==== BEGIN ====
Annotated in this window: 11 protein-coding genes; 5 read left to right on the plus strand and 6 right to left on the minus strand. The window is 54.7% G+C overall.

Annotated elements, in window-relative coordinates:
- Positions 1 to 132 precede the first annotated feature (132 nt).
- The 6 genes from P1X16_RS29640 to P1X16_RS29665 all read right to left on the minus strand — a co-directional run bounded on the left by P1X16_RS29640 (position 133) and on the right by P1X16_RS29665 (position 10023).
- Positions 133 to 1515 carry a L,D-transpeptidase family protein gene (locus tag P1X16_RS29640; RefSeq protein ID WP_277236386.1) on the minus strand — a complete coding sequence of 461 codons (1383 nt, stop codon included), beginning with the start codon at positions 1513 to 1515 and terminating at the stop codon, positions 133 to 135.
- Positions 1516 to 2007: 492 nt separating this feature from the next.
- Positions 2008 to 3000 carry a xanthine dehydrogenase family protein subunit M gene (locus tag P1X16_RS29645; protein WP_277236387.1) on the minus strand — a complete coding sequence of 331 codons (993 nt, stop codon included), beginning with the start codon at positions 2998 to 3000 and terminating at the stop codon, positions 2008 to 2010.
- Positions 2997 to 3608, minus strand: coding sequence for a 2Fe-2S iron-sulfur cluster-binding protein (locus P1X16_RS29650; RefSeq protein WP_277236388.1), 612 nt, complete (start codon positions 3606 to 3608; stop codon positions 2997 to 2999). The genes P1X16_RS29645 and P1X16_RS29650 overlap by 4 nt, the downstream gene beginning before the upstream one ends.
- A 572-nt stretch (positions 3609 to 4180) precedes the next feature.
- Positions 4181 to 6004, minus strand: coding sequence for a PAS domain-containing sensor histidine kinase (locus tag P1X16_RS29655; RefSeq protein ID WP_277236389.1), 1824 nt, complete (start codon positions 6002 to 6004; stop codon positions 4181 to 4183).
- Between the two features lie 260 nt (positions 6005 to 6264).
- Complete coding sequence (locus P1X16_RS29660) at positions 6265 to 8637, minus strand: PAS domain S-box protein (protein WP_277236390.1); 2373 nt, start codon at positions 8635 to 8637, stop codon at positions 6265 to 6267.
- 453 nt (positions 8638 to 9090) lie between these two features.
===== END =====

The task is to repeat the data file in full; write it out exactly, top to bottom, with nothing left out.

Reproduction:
Annotated in this window: 11 protein-coding genes; 5 read left to right on the plus strand and 6 right to left on the minus strand. The window is 54.7% G+C overall.

Annotated elements, in window-relative coordinates:
- Positions 1 to 132 precede the first annotated feature (132 nt).
- The 6 genes from P1X16_RS29640 to P1X16_RS29665 all read right to left on the minus strand — a co-directional run bounded on the left by P1X16_RS29640 (position 133) and on the right by P1X16_RS29665 (position 10023).
- Positions 133 to 1515 carry a L,D-transpeptidase family protein gene (locus tag P1X16_RS29640; RefSeq protein ID WP_277236386.1) on the minus strand — a complete coding sequence of 461 codons (1383 nt, stop codon included), beginning with the start codon at positions 1513 to 1515 and terminating at the stop codon, positions 133 to 135.
- Positions 1516 to 2007: 492 nt separating this feature from the next.
- Positions 2008 to 3000 carry a xanthine dehydrogenase family protein subunit M gene (locus tag P1X16_RS29645; protein WP_277236387.1) on the minus strand — a complete coding sequence of 331 codons (993 nt, stop codon included), beginning with the start codon at positions 2998 to 3000 and terminating at the stop codon, positions 2008 to 2010.
- Positions 2997 to 3608, minus strand: coding sequence for a 2Fe-2S iron-sulfur cluster-binding protein (locus P1X16_RS29650; RefSeq protein WP_277236388.1), 612 nt, complete (start codon positions 3606 to 3608; stop codon positions 2997 to 2999). The genes P1X16_RS29645 and P1X16_RS29650 overlap by 4 nt, the downstream gene beginning before the upstream one ends.
- A 572-nt stretch (positions 3609 to 4180) precedes the next feature.
- Positions 4181 to 6004, minus strand: coding sequence for a PAS domain-containing sensor histidine kinase (locus tag P1X16_RS29655; RefSeq protein ID WP_277236389.1), 1824 nt, complete (start codon positions 6002 to 6004; stop codon positions 4181 to 4183).
- Between the two features lie 260 nt (positions 6005 to 6264).
- Complete coding sequence (locus P1X16_RS29660) at positions 6265 to 8637, minus strand: PAS domain S-box protein (protein WP_277236390.1); 2373 nt, start codon at positions 8635 to 8637, stop codon at positions 6265 to 6267.
- 453 nt (positions 8638 to 9090) lie between these two features.